Make Bradford British

- By Alex Rowe.

Britain is a multi-cultural country. With a eclectic mixture of different religions, communities, backgrounds and skin colours. Britain today is a great example of the changing face of our society. Or so I thought.

Coming from a predominantly white area in the UK, I have often romanticised over the notion that Britain is completely integrated. I assumed that people had overcome current and historical prejudices in order to live together harmoniously. It seems as if I was completely ignoring an issue that I didn’t want to accept: I am living in a segregated society. After living in Birmingham, a city with a multi-cultural population, I began to see segregation in action.

'Make Bradford British' is cultural experiment which asks the question: Can different races, religions and cultures really live together in an integrated society? The project hopes to bring the British population closer together, eradicating our highly separated communities in favour of one that is 'close-knit'.

Bradford has been described by many as a ‘divided city’ as it it is one of the most culturally segregated cities in the country. With a predominantly asian city centre and white suburbs, the city has failed to come to terms with the cultural duality of these two groups creating a disparity that now defines the city.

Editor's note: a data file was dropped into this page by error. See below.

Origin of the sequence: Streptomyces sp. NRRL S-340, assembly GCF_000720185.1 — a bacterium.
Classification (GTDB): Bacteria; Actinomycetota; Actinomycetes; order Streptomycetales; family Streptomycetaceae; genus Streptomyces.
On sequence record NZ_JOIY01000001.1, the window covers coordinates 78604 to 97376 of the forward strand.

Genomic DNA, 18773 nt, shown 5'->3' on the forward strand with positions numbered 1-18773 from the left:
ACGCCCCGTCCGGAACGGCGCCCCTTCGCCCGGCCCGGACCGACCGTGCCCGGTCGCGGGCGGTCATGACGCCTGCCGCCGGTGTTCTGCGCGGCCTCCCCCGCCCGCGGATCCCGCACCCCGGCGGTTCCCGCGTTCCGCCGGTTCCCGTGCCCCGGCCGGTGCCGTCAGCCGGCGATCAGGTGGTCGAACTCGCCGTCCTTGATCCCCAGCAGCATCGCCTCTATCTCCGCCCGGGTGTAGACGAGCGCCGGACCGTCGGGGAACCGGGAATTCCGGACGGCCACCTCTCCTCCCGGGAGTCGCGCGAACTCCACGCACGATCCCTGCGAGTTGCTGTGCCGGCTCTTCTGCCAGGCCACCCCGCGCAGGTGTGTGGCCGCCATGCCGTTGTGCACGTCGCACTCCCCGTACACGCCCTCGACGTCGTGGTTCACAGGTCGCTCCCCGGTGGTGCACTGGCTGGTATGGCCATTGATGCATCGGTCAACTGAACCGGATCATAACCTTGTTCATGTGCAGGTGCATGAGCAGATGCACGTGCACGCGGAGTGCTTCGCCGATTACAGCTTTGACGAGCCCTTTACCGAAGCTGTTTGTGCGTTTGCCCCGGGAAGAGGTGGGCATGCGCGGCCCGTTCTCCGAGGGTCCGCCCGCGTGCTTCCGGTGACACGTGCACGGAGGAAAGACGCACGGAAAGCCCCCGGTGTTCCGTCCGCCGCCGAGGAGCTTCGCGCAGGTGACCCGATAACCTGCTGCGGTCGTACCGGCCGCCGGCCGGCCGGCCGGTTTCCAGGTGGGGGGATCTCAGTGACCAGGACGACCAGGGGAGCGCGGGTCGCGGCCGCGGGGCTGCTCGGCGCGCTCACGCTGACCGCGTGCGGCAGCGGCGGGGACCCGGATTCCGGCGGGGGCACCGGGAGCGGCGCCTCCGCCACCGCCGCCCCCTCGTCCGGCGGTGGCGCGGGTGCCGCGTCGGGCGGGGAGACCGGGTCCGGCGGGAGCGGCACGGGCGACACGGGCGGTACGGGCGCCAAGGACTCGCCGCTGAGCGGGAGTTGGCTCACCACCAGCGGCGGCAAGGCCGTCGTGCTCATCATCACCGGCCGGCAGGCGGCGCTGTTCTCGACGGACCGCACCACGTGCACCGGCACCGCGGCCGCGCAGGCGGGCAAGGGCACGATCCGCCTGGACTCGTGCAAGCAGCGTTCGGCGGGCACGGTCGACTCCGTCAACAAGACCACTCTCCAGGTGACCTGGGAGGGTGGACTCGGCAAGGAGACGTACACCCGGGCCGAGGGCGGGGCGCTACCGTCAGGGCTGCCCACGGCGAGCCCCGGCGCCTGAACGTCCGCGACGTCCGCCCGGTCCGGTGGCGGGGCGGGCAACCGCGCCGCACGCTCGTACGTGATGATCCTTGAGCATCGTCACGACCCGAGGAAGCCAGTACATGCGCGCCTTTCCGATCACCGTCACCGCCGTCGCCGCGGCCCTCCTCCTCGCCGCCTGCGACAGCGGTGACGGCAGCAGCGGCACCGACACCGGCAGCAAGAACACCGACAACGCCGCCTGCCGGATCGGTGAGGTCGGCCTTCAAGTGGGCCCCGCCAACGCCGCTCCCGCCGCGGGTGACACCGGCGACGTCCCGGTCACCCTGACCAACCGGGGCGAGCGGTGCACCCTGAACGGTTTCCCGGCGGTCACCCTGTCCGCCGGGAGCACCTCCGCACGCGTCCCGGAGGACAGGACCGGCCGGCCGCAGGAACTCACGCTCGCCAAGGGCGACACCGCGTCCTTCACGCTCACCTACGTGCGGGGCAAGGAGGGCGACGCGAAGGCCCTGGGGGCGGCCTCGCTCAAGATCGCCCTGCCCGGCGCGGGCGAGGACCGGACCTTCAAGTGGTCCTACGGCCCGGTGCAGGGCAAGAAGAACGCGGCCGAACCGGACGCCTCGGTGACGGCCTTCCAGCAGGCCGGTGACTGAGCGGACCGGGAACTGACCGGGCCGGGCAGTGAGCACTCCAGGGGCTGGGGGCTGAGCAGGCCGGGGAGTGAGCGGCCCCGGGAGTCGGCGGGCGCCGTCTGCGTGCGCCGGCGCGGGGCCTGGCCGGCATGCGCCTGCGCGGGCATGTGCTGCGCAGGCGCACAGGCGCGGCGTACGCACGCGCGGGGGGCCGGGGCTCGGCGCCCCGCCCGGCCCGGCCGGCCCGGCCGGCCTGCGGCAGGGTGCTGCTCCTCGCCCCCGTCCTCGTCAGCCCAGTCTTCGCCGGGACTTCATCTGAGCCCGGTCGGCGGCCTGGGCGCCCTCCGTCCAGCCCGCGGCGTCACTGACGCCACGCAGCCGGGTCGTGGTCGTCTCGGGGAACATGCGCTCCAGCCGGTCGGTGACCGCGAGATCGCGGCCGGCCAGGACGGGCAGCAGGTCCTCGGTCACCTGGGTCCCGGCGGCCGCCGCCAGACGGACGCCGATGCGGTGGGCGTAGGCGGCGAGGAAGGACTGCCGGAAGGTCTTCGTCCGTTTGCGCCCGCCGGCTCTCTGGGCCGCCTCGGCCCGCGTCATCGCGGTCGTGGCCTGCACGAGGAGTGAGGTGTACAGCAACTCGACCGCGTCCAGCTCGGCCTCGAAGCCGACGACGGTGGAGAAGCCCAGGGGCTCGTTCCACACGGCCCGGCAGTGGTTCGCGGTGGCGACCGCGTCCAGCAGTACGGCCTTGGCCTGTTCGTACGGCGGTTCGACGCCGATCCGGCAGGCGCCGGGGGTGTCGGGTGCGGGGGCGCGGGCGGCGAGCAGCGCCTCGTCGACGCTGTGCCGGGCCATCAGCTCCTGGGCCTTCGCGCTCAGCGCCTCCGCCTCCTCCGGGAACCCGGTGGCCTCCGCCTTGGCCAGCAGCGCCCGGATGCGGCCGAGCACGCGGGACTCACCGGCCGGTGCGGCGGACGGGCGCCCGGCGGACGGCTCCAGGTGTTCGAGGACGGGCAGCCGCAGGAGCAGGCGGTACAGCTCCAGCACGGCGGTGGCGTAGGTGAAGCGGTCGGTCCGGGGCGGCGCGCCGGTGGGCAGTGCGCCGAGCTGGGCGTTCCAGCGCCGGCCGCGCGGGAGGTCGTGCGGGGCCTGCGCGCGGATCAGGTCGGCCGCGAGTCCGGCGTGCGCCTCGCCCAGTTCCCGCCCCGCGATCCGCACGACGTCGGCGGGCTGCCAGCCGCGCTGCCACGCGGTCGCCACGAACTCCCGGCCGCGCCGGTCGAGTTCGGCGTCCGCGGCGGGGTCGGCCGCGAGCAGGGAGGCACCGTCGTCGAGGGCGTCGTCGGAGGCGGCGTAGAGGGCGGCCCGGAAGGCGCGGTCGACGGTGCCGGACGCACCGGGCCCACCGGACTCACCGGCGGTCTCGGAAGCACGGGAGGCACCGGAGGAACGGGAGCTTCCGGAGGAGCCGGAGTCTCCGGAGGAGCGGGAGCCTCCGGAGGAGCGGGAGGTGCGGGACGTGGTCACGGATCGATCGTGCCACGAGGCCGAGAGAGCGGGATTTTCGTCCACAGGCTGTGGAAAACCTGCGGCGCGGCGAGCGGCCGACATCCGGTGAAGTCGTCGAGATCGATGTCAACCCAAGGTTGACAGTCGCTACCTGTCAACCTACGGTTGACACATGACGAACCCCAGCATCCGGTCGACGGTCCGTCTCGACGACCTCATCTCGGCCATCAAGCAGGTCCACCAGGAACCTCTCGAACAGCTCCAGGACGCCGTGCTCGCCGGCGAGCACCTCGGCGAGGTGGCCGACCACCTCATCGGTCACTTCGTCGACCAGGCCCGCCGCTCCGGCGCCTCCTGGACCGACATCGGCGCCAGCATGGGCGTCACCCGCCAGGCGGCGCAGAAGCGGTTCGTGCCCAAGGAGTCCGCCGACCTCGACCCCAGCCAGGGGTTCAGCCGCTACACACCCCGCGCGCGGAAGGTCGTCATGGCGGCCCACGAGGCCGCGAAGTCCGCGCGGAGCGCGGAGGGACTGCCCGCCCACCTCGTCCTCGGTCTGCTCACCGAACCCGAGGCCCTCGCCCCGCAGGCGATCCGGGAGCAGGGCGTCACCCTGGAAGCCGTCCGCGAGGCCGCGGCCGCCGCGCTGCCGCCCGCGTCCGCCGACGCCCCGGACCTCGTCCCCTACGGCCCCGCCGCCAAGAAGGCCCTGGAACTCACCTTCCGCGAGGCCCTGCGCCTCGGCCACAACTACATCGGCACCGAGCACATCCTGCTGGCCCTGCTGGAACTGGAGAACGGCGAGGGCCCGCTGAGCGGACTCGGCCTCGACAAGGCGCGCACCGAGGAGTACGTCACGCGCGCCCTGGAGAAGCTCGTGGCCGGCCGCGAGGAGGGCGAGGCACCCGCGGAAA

During the experiment, a group of 111 Bradford citizens completed the governments citizenship test. It was shocking to find that 100 of those tested, failed. Eight of those that failed were asked to move in together in order to learn more about their individual and group cultures discussing what they thought made them ‘British’.

It became clear, after watching the group for a couple of days, that many thought that the colour of an individuals skin was a variable that defined ‘Britishness’. It was uncomfortable to be exposed to racist remarks which were described as ‘normal’. I was deeply disgusted by this and couldn’t understand how someone could be so narrow-minded. This was something that also dawned on other members of the group. One woman claimed she was ‘disgusted with herself’ - she had come to terms with the fact that her remarks may have wider, more hurtful consequences.

I think that this project could teach us a lot about compromise. In order to truly live harmoniously, an individual needs to account for their actions in terms of their community, not just on a singular level.

If we all just learnt to listen, acknowledge, understand and appreciate the difference within out communities, we might learn a bit more about about our society, Britain and ourselves during the process.

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